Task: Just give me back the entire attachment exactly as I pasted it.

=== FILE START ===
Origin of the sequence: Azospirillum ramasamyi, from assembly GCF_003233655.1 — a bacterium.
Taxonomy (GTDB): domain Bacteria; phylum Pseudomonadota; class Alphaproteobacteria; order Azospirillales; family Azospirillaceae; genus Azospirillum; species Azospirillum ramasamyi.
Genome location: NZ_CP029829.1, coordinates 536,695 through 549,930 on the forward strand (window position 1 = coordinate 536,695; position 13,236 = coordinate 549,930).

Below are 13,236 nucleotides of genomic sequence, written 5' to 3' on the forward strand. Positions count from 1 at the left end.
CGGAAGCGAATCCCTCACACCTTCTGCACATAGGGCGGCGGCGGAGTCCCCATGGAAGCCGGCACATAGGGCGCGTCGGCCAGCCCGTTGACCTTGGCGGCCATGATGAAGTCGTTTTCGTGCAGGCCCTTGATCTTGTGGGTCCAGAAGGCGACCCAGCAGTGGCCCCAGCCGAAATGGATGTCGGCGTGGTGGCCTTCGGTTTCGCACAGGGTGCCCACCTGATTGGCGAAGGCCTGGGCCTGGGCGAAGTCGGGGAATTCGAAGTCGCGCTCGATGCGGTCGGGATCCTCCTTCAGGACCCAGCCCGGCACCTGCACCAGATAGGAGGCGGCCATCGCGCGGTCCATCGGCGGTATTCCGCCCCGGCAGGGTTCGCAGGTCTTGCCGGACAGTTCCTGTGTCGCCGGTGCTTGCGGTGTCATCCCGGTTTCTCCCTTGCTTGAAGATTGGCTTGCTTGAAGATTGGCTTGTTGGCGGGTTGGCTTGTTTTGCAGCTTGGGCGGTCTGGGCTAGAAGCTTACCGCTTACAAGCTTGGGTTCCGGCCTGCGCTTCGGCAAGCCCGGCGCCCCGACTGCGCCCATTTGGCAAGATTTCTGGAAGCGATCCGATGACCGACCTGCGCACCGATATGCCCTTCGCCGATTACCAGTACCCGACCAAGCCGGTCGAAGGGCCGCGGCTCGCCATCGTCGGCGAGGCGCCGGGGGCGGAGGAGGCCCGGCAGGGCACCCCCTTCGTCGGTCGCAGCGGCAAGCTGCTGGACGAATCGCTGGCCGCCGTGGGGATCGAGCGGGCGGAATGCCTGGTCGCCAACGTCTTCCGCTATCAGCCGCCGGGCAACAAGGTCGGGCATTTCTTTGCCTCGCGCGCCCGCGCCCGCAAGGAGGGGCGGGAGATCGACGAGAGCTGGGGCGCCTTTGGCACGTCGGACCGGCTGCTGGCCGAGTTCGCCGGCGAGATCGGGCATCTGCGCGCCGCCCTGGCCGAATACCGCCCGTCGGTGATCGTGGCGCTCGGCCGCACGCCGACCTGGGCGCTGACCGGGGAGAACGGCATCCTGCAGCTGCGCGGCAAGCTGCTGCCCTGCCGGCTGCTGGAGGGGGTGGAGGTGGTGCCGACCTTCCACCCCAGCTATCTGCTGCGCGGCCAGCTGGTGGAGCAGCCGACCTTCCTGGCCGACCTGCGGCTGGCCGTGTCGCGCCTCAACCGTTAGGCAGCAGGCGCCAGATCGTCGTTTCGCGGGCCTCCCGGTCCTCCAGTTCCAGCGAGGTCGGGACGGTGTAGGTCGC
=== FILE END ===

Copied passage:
Origin of the sequence: Azospirillum ramasamyi, from assembly GCF_003233655.1 — a bacterium.
Taxonomy (GTDB): domain Bacteria; phylum Pseudomonadota; class Alphaproteobacteria; order Azospirillales; family Azospirillaceae; genus Azospirillum; species Azospirillum ramasamyi.
Genome location: NZ_CP029829.1, coordinates 536,695 through 549,930 on the forward strand (window position 1 = coordinate 536,695; position 13,236 = coordinate 549,930).

Below are 13,236 nucleotides of genomic sequence, written 5' to 3' on the forward strand. Positions count from 1 at the left end.
CGGAAGCGAATCCCTCACACCTTCTGCACATAGGGCGGCGGCGGAGTCCCCATGGAAGCCGGCACATAGGGCGCGTCGGCCAGCCCGTTGACCTTGGCGGCCATGATGAAGTCGTTTTCGTGCAGGCCCTTGATCTTGTGGGTCCAGAAGGCGACCCAGCAGTGGCCCCAGCCGAAATGGATGTCGGCGTGGTGGCCTTCGGTTTCGCACAGGGTGCCCACCTGATTGGCGAAGGCCTGGGCCTGGGCGAAGTCGGGGAATTCGAAGTCGCGCTCGATGCGGTCGGGATCCTCCTTCAGGACCCAGCCCGGCACCTGCACCAGATAGGAGGCGGCCATCGCGCGGTCCATCGGCGGTATTCCGCCCCGGCAGGGTTCGCAGGTCTTGCCGGACAGTTCCTGTGTCGCCGGTGCTTGCGGTGTCATCCCGGTTTCTCCCTTGCTTGAAGATTGGCTTGCTTGAAGATTGGCTTGTTGGCGGGTTGGCTTGTTTTGCAGCTTGGGCGGTCTGGGCTAGAAGCTTACCGCTTACAAGCTTGGGTTCCGGCCTGCGCTTCGGCAAGCCCGGCGCCCCGACTGCGCCCATTTGGCAAGATTTCTGGAAGCGATCCGATGACCGACCTGCGCACCGATATGCCCTTCGCCGATTACCAGTACCCGACCAAGCCGGTCGAAGGGCCGCGGCTCGCCATCGTCGGCGAGGCGCCGGGGGCGGAGGAGGCCCGGCAGGGCACCCCCTTCGTCGGTCGCAGCGGCAAGCTGCTGGACGAATCGCTGGCCGCCGTGGGGATCGAGCGGGCGGAATGCCTGGTCGCCAACGTCTTCCGCTATCAGCCGCCGGGCAACAAGGTCGGGCATTTCTTTGCCTCGCGCGCCCGCGCCCGCAAGGAGGGGCGGGAGATCGACGAGAGCTGGGGCGCCTTTGGCACGTCGGACCGGCTGCTGGCCGAGTTCGCCGGCGAGATCGGGCATCTGCGCGCCGCCCTGGCCGAATACCGCCCGTCGGTGATCGTGGCGCTCGGCCGCACGCCGACCTGGGCGCTGACCGGGGAGAACGGCATCCTGCAGCTGCGCGGCAAGCTGCTGCCCTGCCGGCTGCTGGAGGGGGTGGAGGTGGTGCCGACCTTCCACCCCAGCTATCTGCTGCGCGGCCAGCTGGTGGAGCAGCCGACCTTCCTGGCCGACCTGCGGCTGGCCGTGTCGCGCCTCAACCGTTAGGCAGCAGGCGCCAGATCGTCGTTTCGCGGGCCTCCCGGTCCTCCAGTTCCAGCGAGGTCGGGACGGTGTAGGTCGC